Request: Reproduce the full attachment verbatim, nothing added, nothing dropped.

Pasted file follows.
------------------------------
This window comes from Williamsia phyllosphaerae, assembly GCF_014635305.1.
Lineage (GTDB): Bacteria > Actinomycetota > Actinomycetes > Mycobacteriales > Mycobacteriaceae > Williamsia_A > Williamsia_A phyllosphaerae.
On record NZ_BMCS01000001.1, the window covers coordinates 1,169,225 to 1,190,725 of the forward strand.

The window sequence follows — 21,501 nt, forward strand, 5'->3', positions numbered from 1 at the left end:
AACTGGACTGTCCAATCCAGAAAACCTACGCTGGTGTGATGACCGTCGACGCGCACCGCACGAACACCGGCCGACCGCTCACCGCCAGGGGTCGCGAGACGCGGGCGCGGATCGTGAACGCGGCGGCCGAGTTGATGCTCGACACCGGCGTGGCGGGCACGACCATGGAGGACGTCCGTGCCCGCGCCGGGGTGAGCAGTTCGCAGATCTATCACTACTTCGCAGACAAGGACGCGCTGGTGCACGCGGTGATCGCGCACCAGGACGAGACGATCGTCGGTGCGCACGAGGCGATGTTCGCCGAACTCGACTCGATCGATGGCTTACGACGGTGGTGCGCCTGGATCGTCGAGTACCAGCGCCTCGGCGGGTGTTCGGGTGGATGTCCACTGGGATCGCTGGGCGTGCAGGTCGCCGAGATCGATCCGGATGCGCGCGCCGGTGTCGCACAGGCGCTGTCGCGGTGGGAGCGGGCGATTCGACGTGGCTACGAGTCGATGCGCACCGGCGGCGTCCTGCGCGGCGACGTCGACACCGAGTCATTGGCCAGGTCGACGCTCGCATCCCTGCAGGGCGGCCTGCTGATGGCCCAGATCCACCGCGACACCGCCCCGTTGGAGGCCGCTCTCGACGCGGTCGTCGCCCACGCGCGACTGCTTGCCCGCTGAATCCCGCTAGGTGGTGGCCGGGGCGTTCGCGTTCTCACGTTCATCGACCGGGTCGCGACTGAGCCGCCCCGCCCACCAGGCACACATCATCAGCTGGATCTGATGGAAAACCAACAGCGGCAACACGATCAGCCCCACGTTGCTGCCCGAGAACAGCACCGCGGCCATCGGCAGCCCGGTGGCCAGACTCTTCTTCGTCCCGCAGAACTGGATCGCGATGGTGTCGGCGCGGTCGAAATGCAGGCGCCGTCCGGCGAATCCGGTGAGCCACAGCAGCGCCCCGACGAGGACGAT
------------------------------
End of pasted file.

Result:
This window comes from Williamsia phyllosphaerae, assembly GCF_014635305.1.
Lineage (GTDB): Bacteria > Actinomycetota > Actinomycetes > Mycobacteriales > Mycobacteriaceae > Williamsia_A > Williamsia_A phyllosphaerae.
On record NZ_BMCS01000001.1, the window covers coordinates 1,169,225 to 1,190,725 of the forward strand.

The window sequence follows — 21,501 nt, forward strand, 5'->3', positions numbered from 1 at the left end:
AACTGGACTGTCCAATCCAGAAAACCTACGCTGGTGTGATGACCGTCGACGCGCACCGCACGAACACCGGCCGACCGCTCACCGCCAGGGGTCGCGAGACGCGGGCGCGGATCGTGAACGCGGCGGCCGAGTTGATGCTCGACACCGGCGTGGCGGGCACGACCATGGAGGACGTCCGTGCCCGCGCCGGGGTGAGCAGTTCGCAGATCTATCACTACTTCGCAGACAAGGACGCGCTGGTGCACGCGGTGATCGCGCACCAGGACGAGACGATCGTCGGTGCGCACGAGGCGATGTTCGCCGAACTCGACTCGATCGATGGCTTACGACGGTGGTGCGCCTGGATCGTCGAGTACCAGCGCCTCGGCGGGTGTTCGGGTGGATGTCCACTGGGATCGCTGGGCGTGCAGGTCGCCGAGATCGATCCGGATGCGCGCGCCGGTGTCGCACAGGCGCTGTCGCGGTGGGAGCGGGCGATTCGACGTGGCTACGAGTCGATGCGCACCGGCGGCGTCCTGCGCGGCGACGTCGACACCGAGTCATTGGCCAGGTCGACGCTCGCATCCCTGCAGGGCGGCCTGCTGATGGCCCAGATCCACCGCGACACCGCCCCGTTGGAGGCCGCTCTCGACGCGGTCGTCGCCCACGCGCGACTGCTTGCCCGCTGAATCCCGCTAGGTGGTGGCCGGGGCGTTCGCGTTCTCACGTTCATCGACCGGGTCGCGACTGAGCCGCCCCGCCCACCAGGCACACATCATCAGCTGGATCTGATGGAAAACCAACAGCGGCAACACGATCAGCCCCACGTTGCTGCCCGAGAACAGCACCGCGGCCATCGGCAGCCCGGTGGCCAGACTCTTCTTCGTCCCGCAGAACTGGATCGCGATGGTGTCGGCGCGGTCGAAATGCAGGCGCCGTCCGGCGAATCCGGTGAGCCACAGCAGCGCCCCGACGAGGACGAT